You're not a kid. Stop investing like one

At your age, you have way more money at risk and far less time to recover from losses. Don't blow it.

By Dan Kadlec, Money Magazine contributing columnist

(MONEY Magazine) -- How do you know when you've crossed the invisible line and you're not young anymore? Maybe it's the first time you look at Billboard's top 20 list and don't recognize a single name. Or when your kids start staying out later at night than you can keep your eyes open.

Or maybe it hits you when you realize that if the stock market falls 30 percent, as it does from time to time, you'll lose the equivalent of a year's pay, not a week's, and you don't want to have to work forever to make the money back.

Dan Kadlec is co-author of The Power Years, a guide for boomers. E-mail him at
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In the last case at least, there's a silver lining. It means you've managed to put away a substantial sum, reaping the benefits of 30 or so years of steady saving and compounding returns.

But that's a once-in-a-lifetime deal. You will never get those 30 years back. If you're a boomer, in other words, the math has started to work against you: Whether you're 49 or 56 or 60, odds are you have more to lose than ever and less time than ever to recover if something goes wrong.

So your age demands that you become more risk-averse. And with the market coming off record highs, the housing market taking forever to find a bottom and a host of other troubling financial signals, you've got reason to worry about stock prices tumbling.

Yet with many good years still in front of you, getting out of the market isn't an option either. You need your savings to keep growing to outpace inflation and reach your goals.

How are you supposed to do all of these contradictory things at once?

Get some perspective

Although it may not feel like it, you probably have time to ride out a decline. Consider the bear market that started in 2000, one of the worst ever. Standard & Poor's 500 dropped 49% over nearly three years, and the index took more than seven years to fully recover.

Do you have seven years before you'll start drawing down your savings? Plus, you're not going to withdraw the whole shebang on Day One but rather over 20 to 30 years or more.

Keep this in mind too: Drops of that magnitude occur only about every 30 years. Declines of 20% to 30% are more typical, and on average the S&P 500 gets back to even 3.5 years after a pullback begins, says Sam Stovall, chief investment strategist at S&P.

In every market drop of less than 15% since 1970 (there have been many), the index has fully recovered within a year.

Do a gut check

That doesn't mean you shouldn't take action to minimize your losses in a pullback, especially if you reach for the Tums every time you listen to the financial news.

"If you're worrying because you can't accept a market drop, now - before there's another big one - is a great time to adjust your asset allocation," says Steven Sheldon, president of SMS Capital Management in Houston.

To assess your age-appropriate tolerance for risk, ask a few simple questions. How much longer do I want to work? Has my health declined? Do I have any large expenses fast approaching, like college tuition or elder care for a parent?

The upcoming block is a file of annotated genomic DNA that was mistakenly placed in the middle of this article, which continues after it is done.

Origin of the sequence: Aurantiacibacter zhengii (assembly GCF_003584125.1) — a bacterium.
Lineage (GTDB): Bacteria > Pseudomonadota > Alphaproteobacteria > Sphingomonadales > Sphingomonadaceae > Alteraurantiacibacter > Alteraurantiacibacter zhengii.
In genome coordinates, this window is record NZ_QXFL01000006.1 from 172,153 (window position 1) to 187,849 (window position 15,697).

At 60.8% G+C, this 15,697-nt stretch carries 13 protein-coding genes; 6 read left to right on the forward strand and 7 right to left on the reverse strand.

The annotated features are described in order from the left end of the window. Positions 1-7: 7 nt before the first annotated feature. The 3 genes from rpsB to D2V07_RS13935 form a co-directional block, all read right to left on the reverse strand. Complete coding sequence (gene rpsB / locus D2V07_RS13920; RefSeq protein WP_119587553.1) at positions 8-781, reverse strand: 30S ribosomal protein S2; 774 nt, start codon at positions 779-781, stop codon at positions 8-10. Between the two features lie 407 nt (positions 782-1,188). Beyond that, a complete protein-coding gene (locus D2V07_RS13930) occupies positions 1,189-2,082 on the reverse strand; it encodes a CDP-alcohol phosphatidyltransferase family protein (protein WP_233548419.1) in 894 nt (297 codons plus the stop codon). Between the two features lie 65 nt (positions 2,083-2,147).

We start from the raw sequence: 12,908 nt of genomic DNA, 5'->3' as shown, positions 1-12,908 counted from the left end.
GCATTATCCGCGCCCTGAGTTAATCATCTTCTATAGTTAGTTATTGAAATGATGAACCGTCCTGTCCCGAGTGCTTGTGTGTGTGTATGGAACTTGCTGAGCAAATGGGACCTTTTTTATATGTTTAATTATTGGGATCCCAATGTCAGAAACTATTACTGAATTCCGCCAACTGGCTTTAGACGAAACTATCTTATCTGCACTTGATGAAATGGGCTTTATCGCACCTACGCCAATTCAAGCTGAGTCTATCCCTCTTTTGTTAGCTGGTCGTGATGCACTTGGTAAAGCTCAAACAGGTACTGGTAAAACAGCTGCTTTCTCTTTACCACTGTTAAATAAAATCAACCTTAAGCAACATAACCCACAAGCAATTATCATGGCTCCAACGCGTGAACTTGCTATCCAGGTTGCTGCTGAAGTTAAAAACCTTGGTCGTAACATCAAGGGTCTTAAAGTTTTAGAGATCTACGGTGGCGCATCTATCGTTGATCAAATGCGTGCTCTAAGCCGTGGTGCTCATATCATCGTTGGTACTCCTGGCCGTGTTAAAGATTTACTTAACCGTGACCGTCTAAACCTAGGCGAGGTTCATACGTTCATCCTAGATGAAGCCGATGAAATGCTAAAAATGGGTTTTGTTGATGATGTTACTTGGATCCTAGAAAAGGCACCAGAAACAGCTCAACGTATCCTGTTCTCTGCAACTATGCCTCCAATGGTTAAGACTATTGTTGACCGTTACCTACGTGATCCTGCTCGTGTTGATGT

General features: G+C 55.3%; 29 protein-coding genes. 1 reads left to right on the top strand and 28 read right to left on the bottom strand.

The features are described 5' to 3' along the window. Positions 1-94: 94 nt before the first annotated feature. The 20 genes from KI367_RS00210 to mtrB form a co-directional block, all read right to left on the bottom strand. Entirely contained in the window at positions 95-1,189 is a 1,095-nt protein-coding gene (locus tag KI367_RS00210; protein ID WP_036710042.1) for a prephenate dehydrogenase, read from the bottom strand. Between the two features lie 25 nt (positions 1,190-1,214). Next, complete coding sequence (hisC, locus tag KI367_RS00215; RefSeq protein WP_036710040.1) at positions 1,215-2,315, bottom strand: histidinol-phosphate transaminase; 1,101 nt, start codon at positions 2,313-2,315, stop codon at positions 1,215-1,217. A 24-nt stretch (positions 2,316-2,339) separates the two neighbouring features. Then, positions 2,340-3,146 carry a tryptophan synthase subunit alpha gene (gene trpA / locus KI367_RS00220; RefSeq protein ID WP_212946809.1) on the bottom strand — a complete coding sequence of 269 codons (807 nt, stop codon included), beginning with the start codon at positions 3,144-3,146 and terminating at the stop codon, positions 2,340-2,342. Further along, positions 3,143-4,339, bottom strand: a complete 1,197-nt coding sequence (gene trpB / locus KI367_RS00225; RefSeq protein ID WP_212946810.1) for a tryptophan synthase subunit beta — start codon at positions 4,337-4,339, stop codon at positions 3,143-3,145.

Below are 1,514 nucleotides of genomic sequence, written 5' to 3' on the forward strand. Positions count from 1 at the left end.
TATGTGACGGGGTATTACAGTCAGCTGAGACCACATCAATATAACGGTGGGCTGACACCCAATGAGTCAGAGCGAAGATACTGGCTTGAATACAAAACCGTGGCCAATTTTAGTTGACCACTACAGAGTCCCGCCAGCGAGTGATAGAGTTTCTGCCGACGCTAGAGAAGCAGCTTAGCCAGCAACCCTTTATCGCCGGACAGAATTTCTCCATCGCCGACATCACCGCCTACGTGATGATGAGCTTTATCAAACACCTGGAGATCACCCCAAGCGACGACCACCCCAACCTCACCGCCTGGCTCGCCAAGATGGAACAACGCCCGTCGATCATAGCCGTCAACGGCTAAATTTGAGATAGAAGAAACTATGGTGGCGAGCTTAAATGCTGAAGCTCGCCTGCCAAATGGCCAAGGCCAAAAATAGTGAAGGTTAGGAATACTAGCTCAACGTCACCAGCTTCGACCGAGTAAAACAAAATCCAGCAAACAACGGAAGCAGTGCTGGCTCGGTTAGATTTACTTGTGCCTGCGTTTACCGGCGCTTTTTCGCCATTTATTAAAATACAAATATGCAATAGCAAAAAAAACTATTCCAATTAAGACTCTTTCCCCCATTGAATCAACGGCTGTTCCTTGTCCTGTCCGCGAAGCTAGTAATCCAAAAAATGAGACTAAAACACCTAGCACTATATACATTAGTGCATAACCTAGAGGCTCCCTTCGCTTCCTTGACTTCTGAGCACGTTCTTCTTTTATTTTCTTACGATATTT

These will give you an idea of how much money you'll need fairly soon and how securely it should be tucked away.

Pick an asset mix that suits you - the sooner you need the money, the less you should hold in stocks - then rebalance once a year to maintain that blend.

For help, check out the Asset Allocator tool. A conservative recommended mix for someone who doesn't need current income and will retire in about 10 years: 40% large stocks, 15% small stocks, 15% foreign stocks, 25% bonds and 5% cash.

Minimize the downside

You want to spread your money among the broad asset classes of stocks, bonds and cash, obviously, but you should also diversify within them. Your stocks or stock funds, for instance, should include foreign shares and a mix of small, medium and large companies, especially big companies that pay a dividend and have consistently grown earnings.

Your bonds should be Treasuries and high-grade corporates. An inflation hedge like gold or Treasury Inflation-Protected Securities (TIPS) wouldn't hurt either.

How effective is broad diversification? Consider the Vanguard Wellington fund, which takes such an approach. In the last bear market - one of the worst ever - this fund actually rose 2.4%. It has lagged the S&P 500 since then but by only a small amount.

Then too, in the seven or so years that the large-cap S&P 500 was falling and clawing back to even, foreign stocks rose 30%, small stocks doubled and real estate investment trusts more than doubled.

The amazing truth: Folks who had properly spread their bets back in 2000 didn't feel much of a pinch at all.

Don't sell after prices fall

When today's bull market finally ends - and it will - don't give in to temptation and sell. It's not easy to stand firm. But selling after a drop almost always backfires.

In fact, if your nerves can stand it, buy more shares while prices are down. Although making a big bet on a market bottom is reckless, a regimen of investing the same dollar amount every paycheck, month or quarter lets you actually benefit from dips, corrections and bear markets.

This discipline can't work quick magic on large losses, but it virtually guarantees that you'll bounce back faster. So instead of worrying about the next bear market, get ready for it and sleep well - at least until the kids get home and wake you.  Top of page

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